Can you tell me more abut “Cracked”?

I’m in the process of making it…When I was working on “Smothered,” which is John Schneider’s directorial and writing debut, the man who was the first AD and co-producer in that movie really became friends [with me] and he really has this terrific mentor bone in his body. When we came back here, I showed him my script of the short and he wanted to make it. So we did that–we shot for two days. Marguerite Moreau is in it–she’s got a really nice recurring arc right now on “Grey’s Anatomy.” [There’s also a] really talented little girl named Talyan Wright; everyone’s going to know who she is in just a few months because she’s so amazing, and a couple really amazing actors [including] Kerrie Keane and Stanley Miller. All these people just came out and I had an incredible crew and was just supported by all of these friends.

You act, but you also co-own two restaurants with your husband. What sparked your love for food?

I was always a waitress–as an actor, I was always waiting tables. I never liked to rely on just my acting income. I always wanted to know where my money was coming from and to feel a little a more secure than if I was just to live off the acting income. And I wanted to live a little better that I was [laugh] if I had just lived off acting. There were a few times as a waitress when I could have not waited on tables, when I was making enough money as an actor, but I just kept doing it because I felt like it gave me the security and I wasn’t so insecure when I went into an audition. You need to have all your wits about you and feel secure and not be worried about anything when you go in for something like that. And another thing, especially in Los Angeles–most of the people in this town are in the movie business, so most of the people you’re waiting on are in the movie business or television. So I started to get work from the people I was waiting on…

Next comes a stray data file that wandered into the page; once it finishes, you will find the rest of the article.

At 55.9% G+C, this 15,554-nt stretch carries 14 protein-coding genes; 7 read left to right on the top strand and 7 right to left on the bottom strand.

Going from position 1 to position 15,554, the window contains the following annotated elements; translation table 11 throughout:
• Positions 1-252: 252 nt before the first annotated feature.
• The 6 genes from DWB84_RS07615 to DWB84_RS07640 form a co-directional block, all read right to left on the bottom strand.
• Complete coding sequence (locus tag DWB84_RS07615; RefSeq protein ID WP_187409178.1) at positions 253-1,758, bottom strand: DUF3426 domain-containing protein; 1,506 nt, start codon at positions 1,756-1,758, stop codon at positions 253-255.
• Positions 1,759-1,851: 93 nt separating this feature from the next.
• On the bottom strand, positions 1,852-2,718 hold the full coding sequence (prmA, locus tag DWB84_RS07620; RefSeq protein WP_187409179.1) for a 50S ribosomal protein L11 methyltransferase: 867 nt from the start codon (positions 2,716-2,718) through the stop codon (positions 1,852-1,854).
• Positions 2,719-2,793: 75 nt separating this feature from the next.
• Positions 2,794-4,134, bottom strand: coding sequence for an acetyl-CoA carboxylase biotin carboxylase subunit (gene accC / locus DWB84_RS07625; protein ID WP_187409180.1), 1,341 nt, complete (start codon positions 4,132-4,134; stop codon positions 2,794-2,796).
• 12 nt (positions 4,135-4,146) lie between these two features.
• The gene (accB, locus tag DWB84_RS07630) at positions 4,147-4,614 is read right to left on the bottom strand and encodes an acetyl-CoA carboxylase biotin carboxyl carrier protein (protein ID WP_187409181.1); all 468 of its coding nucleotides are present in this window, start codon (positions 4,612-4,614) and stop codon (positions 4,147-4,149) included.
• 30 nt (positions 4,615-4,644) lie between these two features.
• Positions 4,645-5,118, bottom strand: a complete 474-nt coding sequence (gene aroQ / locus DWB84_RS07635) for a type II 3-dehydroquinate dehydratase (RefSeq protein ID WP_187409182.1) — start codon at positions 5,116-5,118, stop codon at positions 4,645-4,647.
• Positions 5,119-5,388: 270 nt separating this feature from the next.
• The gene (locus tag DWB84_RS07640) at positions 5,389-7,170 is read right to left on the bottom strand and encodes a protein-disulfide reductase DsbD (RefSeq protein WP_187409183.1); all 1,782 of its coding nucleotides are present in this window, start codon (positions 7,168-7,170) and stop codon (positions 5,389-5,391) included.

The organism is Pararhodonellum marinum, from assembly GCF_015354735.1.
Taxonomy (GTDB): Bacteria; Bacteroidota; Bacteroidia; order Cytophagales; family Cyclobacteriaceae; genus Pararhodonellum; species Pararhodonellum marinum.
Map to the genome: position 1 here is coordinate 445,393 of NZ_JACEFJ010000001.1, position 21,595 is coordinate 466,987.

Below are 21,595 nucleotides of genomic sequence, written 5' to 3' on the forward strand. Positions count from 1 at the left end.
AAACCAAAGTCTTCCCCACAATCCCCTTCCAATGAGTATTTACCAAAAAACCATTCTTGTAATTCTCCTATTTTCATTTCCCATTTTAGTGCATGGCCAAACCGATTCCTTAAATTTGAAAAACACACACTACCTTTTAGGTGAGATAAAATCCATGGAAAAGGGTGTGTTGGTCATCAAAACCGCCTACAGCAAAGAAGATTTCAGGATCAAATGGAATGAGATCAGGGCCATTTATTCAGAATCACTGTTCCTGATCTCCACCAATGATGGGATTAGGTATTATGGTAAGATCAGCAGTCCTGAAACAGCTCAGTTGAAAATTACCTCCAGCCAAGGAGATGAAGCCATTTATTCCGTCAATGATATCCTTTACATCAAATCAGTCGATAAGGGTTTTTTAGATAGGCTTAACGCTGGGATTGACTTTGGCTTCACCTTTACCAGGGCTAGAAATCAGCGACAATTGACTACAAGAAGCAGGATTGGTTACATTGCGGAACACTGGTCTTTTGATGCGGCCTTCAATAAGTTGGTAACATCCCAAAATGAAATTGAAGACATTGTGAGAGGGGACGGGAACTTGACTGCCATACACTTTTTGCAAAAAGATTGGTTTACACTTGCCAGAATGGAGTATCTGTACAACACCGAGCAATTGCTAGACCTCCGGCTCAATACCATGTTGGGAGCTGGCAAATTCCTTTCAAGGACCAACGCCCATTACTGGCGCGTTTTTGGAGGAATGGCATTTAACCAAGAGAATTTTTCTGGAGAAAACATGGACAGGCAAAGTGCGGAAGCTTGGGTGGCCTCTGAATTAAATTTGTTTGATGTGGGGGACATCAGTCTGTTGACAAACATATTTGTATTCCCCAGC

[M]y boss at this one place, he misinterpreted something that I said [laughs]. It was his last night–he was going to go open another restaurant, and I said, “We should go for a drink.” What I meant was “It’s your last night, the staff should take you out for a drink.” He thought I was hitting on him [laughs]. So we ended up going out on a date. We went on three, and at the end of the third one, I told him I wasn’t ready to date anybody, and I didn’t date anyone for an entire year. I took a poledancing class. And after a year taking poledancing class, I suddenly wanted to call my ex-boss and I asked him out and we’ve been together ever since. [Food] is his passion, his dream is to own a bunch of restaurants, so I went along for the ride. Instead of waitressing, I’m now a co-owner and proprietor of these places. So that’s how it happened.